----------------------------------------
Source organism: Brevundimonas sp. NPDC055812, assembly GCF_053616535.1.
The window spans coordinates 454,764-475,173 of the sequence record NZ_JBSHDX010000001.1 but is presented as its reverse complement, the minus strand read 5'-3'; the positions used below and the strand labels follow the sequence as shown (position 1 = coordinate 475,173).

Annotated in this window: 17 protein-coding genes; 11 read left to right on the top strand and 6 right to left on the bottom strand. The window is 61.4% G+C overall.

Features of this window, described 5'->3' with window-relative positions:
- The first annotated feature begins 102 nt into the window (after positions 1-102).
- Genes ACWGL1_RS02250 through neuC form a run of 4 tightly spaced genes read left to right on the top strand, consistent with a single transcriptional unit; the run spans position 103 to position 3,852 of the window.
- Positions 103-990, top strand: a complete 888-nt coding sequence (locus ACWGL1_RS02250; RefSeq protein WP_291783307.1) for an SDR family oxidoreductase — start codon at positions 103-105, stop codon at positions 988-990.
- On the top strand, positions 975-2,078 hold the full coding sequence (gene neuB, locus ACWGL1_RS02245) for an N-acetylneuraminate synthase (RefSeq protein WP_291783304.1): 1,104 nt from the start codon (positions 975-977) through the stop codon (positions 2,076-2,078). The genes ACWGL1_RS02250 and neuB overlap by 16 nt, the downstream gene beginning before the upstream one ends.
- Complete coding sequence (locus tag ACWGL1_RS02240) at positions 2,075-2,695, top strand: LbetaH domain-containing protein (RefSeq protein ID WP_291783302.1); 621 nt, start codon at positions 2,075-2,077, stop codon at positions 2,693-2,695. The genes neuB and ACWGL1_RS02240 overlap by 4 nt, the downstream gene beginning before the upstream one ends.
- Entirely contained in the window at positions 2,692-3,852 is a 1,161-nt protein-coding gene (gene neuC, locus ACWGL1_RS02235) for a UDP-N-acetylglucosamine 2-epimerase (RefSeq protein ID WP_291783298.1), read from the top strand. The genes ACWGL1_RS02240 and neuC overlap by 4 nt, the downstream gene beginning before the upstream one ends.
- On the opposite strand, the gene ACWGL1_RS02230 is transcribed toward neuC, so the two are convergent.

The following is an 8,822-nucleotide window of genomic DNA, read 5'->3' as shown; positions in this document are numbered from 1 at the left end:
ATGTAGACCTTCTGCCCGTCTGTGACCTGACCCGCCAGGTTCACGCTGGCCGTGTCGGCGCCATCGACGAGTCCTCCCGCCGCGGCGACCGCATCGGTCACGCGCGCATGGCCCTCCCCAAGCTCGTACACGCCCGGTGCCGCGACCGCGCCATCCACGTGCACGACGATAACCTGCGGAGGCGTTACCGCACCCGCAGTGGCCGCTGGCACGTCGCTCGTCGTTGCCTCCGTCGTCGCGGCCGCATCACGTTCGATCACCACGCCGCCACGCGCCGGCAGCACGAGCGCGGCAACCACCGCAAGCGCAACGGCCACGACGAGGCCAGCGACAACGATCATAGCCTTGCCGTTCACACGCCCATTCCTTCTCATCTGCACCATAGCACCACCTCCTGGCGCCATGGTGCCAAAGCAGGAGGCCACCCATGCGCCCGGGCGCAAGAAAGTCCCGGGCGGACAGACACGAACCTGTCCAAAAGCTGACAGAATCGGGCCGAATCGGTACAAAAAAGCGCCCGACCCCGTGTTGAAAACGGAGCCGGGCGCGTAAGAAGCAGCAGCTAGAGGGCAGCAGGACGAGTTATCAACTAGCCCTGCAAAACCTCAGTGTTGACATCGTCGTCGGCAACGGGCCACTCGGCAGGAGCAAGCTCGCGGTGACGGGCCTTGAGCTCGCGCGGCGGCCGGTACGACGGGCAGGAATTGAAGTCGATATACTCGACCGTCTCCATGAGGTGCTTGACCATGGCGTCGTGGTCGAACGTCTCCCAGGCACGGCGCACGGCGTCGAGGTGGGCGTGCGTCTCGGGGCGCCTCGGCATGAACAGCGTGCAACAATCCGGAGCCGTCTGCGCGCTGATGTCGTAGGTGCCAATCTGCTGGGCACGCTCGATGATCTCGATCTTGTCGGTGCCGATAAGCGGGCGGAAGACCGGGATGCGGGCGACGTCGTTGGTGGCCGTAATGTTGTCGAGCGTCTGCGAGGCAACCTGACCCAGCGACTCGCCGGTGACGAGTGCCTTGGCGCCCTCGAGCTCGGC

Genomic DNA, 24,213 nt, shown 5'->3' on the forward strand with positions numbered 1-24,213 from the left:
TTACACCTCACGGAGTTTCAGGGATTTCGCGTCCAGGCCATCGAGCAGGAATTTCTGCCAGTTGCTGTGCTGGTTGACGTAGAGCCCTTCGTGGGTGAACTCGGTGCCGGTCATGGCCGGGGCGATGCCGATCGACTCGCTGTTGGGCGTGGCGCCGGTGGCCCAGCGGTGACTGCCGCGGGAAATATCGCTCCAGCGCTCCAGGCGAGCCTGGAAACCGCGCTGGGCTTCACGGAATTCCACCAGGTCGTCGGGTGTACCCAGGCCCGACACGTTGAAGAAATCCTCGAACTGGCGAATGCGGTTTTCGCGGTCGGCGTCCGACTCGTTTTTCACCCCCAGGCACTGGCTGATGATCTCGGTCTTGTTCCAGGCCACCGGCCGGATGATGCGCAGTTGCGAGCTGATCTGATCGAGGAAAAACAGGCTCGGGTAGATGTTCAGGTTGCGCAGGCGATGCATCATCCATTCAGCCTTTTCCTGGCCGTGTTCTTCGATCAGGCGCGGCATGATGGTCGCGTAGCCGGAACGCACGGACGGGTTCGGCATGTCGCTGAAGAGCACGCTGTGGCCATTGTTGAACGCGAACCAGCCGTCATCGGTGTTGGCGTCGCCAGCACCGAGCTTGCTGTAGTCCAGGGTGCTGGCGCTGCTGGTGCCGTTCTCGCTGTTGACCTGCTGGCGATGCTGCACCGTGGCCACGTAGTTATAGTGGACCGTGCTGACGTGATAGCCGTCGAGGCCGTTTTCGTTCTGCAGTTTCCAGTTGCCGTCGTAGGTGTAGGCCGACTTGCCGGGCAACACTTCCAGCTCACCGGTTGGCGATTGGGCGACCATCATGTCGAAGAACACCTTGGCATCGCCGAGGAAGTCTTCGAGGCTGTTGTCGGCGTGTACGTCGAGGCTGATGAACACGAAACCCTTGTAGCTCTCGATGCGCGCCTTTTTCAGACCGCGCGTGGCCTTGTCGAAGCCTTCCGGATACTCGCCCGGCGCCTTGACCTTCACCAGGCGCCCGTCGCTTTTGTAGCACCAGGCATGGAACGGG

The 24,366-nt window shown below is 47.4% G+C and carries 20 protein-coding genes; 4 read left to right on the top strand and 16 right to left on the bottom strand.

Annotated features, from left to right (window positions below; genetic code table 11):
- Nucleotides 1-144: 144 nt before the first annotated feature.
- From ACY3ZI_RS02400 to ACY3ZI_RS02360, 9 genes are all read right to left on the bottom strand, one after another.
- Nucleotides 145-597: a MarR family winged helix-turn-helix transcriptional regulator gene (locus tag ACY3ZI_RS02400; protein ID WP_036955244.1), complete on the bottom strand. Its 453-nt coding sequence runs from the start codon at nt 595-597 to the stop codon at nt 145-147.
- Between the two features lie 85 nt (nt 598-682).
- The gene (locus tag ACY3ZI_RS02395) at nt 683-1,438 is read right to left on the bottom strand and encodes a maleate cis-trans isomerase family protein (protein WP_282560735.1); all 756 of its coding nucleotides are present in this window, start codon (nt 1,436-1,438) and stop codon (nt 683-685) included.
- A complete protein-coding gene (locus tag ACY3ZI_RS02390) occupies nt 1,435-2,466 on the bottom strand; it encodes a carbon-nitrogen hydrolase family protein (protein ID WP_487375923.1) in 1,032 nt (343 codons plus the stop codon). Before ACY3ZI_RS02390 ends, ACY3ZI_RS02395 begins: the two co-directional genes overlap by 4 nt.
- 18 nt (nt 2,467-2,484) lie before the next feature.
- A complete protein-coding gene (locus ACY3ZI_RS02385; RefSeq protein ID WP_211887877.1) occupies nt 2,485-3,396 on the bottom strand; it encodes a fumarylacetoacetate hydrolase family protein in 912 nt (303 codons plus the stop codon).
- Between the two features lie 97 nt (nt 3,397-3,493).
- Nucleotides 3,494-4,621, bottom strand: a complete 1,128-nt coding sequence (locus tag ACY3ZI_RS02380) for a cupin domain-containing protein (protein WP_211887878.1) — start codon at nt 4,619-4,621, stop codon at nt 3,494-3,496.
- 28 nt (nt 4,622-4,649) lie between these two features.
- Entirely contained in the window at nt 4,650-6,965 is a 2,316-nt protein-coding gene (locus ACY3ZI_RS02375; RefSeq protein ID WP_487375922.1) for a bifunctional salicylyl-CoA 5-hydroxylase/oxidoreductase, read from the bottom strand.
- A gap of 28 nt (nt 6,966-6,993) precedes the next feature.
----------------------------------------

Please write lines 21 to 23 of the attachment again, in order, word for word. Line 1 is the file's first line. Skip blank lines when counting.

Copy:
- Between the two features lie 85 nt (nt 598-682).
- The gene (locus tag ACY3ZI_RS02395) at nt 683-1,438 is read right to left on the bottom strand and encodes a maleate cis-trans isomerase family protein (protein WP_282560735.1); all 756 of its coding nucleotides are present in this window, start codon (nt 1,436-1,438) and stop codon (nt 683-685) included.
- A complete protein-coding gene (locus tag ACY3ZI_RS02390) occupies nt 1,435-2,466 on the bottom strand; it encodes a carbon-nitrogen hydrolase family protein (protein ID WP_487375923.1) in 1,032 nt (343 codons plus the stop codon). Before ACY3ZI_RS02390 ends, ACY3ZI_RS02395 begins: the two co-directional genes overlap by 4 nt.